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|Title:||Does F-18 FDG-PET substantially alter the surgical decision-making in drug-resistant partial epilepsy?|
|Keywords:||Behavioral Sciences; Neurosciences & Neurology; Psychiatry|
|Publisher:||EPILEPSY & BEHAVIOR|
|Abstract:||Objective: There is a dearth of information on the critical utility of positron emission tomography (PET) in choosing candidates for epilepsy surgery especially in resource-poor countries where it is not freely available. This study aimed to critically analyze the utility of FDG-PET in the presurgical evaluation and surgical selection of patients with DRE based on the results obtained through its use in our comprehensive epilepsy program. Methods: From 2008 to 2012, 117 patients with drug-resistant epilepsy underwent F-18 fluoro-deoxy-glucose (FDG) PET in our center. We utilized their data to audit the utility of PET in choosing/deferring patients for surgery. Results: Of the 117 patients (age: 5-42 years) who underwent F-18 FDG-PET, 64 had normal MRI, and 53 had lesions. Electroclinical data favored temporal ictal onset in 48 (41%), extratemporal in 60 (51.3%), and uncertain lobar localization in 9 (7.7%). The topography of PET hypometabolism was localizing in 53 (45.3%), lateralizing in 12 (10.3%), and 52 (44.4%) had either normal or discordant results. In the nonlesional group, focal hypometabolism was concordant to the area of ictal onset in 27 (41.5%) versus 38 (58.5%) in the lesional group (p = 0.002). Greater concordance was noted in temporal lobe epilepsy (TLE) (78.0%) as compared to extratemporal epilepsy (ETPE) (28.6%) (p < 0.001). Positron emission tomography was more concordant in patients with mesial temporal sclerosis than in those with other lesions (82.8% versus 50%) (p = 0.033). Positron emission tomography helped in surgical decision-making in 68.8% of TLE and 23.3% of ETPE cases. Overall, 37 patients (31.6%) were directly selected for resective surgery based on PET results. Conclusions: Positron emission tomography, when utilized judiciously, remained an ancillary tool in the surgical selection of one-third of patients with drug-resistant partial epilepsy, although its utility as an independent tool is not very promising. (C) 2015 Elsevier Inc. All rights reserved.|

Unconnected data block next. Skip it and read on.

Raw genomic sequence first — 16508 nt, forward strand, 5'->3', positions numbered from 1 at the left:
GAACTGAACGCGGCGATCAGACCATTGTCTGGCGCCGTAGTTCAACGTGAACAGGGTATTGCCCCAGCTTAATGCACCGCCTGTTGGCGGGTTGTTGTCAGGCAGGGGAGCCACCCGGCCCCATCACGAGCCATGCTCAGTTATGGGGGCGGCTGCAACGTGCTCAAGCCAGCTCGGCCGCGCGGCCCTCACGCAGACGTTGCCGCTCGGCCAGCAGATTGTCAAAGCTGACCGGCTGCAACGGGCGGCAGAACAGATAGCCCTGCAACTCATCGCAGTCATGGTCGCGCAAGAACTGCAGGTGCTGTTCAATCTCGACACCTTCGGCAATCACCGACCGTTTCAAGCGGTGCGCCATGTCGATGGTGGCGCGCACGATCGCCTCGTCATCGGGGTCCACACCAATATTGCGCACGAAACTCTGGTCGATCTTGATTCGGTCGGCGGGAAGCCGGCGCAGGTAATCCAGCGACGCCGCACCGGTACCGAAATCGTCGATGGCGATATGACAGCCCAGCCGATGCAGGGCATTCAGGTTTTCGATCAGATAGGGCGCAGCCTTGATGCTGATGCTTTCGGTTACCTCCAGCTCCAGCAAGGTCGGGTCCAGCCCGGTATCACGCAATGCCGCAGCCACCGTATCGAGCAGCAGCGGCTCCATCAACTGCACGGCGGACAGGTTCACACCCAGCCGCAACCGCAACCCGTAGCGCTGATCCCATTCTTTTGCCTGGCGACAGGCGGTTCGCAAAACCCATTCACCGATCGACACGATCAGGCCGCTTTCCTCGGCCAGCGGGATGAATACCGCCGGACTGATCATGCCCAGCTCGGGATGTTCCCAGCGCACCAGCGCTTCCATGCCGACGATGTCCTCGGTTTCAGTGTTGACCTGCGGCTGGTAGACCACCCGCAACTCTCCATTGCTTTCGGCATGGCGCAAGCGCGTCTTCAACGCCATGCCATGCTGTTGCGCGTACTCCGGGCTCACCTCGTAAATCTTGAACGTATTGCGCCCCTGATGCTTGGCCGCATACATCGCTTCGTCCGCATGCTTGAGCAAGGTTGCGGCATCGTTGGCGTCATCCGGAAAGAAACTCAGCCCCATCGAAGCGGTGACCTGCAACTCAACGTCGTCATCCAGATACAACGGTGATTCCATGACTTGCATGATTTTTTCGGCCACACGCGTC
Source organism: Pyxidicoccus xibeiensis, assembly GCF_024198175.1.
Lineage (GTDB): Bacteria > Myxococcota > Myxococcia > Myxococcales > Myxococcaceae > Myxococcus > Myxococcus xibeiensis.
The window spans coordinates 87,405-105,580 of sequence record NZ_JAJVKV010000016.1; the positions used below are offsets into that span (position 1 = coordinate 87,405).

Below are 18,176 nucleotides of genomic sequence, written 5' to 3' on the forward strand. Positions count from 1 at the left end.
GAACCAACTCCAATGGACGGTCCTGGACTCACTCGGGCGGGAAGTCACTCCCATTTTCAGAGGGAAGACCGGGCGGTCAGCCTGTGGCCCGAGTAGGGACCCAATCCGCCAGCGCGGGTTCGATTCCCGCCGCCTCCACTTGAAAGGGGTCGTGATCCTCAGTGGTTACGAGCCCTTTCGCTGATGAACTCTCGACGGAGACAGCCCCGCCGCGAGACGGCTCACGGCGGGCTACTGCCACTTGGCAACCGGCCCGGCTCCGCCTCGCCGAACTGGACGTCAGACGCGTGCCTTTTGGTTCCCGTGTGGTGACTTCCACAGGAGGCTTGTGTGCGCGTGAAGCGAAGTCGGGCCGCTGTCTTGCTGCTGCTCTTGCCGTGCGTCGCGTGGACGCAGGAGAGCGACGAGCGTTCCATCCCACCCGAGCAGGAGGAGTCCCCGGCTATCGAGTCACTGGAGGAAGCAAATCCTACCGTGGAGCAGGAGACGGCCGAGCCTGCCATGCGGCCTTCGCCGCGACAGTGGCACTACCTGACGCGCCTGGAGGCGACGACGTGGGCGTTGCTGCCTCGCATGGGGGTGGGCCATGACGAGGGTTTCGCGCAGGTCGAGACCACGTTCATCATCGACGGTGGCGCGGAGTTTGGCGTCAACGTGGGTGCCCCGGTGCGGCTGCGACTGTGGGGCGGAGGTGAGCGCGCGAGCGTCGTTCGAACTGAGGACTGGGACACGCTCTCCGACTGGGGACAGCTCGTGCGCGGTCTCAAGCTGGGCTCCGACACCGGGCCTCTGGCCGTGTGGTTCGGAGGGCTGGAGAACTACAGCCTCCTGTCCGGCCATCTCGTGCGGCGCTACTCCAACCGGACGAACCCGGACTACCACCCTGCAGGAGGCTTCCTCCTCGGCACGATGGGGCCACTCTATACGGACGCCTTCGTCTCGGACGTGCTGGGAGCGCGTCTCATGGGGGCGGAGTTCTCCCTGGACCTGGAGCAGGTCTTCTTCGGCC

|Appears in Collections:||Journal Articles|
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